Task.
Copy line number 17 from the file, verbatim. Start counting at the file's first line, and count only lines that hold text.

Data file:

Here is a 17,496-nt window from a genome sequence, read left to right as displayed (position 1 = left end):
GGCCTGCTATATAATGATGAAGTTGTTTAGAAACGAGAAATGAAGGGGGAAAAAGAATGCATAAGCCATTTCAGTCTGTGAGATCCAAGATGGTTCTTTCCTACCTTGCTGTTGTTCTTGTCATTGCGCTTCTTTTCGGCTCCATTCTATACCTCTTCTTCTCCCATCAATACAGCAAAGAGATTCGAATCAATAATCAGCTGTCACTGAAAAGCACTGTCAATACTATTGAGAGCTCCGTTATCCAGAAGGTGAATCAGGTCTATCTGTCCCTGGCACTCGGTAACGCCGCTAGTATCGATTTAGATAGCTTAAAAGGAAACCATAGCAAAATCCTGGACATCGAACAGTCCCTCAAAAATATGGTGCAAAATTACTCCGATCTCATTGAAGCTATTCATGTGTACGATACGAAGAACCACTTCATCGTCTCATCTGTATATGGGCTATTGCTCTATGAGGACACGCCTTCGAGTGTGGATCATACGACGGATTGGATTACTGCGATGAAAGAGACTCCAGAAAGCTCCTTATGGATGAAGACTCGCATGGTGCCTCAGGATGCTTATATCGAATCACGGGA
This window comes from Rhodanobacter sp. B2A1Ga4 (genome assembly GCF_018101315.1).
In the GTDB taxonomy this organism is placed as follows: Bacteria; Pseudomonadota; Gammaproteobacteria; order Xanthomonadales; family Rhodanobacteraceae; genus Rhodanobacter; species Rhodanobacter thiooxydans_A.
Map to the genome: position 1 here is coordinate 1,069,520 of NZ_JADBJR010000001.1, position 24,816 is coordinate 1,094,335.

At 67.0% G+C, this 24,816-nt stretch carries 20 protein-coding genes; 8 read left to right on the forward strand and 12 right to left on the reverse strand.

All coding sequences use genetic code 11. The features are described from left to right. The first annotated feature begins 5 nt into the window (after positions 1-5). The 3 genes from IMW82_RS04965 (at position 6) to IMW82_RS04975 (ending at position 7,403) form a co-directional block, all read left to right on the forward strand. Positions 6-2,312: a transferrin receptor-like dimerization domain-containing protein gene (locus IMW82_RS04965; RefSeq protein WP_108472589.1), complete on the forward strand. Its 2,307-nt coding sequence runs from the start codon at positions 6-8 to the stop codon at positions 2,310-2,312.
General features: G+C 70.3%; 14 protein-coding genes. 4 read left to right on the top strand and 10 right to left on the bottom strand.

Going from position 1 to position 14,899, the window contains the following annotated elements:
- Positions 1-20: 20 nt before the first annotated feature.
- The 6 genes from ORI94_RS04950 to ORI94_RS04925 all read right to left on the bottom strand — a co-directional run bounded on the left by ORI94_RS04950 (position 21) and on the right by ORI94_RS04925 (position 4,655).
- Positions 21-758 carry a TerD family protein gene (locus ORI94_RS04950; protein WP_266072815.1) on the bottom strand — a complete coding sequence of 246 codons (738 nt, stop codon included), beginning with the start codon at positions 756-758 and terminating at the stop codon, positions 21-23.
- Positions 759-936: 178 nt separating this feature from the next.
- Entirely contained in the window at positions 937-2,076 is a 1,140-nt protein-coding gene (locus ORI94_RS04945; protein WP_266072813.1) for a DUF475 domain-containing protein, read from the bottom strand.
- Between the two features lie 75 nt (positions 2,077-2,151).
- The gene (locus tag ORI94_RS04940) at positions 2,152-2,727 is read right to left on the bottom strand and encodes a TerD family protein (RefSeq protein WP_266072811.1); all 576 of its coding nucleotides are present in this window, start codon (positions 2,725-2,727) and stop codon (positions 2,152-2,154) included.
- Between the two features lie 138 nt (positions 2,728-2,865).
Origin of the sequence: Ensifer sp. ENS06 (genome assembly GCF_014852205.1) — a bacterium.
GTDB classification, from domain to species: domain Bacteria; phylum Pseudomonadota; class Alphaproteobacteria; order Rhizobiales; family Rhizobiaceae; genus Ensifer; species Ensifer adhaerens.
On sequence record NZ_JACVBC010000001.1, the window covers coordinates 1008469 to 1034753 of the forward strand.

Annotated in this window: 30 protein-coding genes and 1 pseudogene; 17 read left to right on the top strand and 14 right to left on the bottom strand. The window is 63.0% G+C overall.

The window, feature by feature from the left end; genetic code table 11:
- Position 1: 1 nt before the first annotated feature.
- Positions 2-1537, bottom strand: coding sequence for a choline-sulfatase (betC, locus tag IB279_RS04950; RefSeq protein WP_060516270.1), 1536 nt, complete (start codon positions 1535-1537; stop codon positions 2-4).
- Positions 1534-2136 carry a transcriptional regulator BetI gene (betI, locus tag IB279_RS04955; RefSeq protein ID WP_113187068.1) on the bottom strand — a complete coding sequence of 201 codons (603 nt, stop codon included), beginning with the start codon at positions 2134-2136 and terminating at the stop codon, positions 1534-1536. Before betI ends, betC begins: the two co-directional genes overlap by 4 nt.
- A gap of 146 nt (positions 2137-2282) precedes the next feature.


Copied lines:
- Between the two features lie 138 nt (positions 2,728-2,865).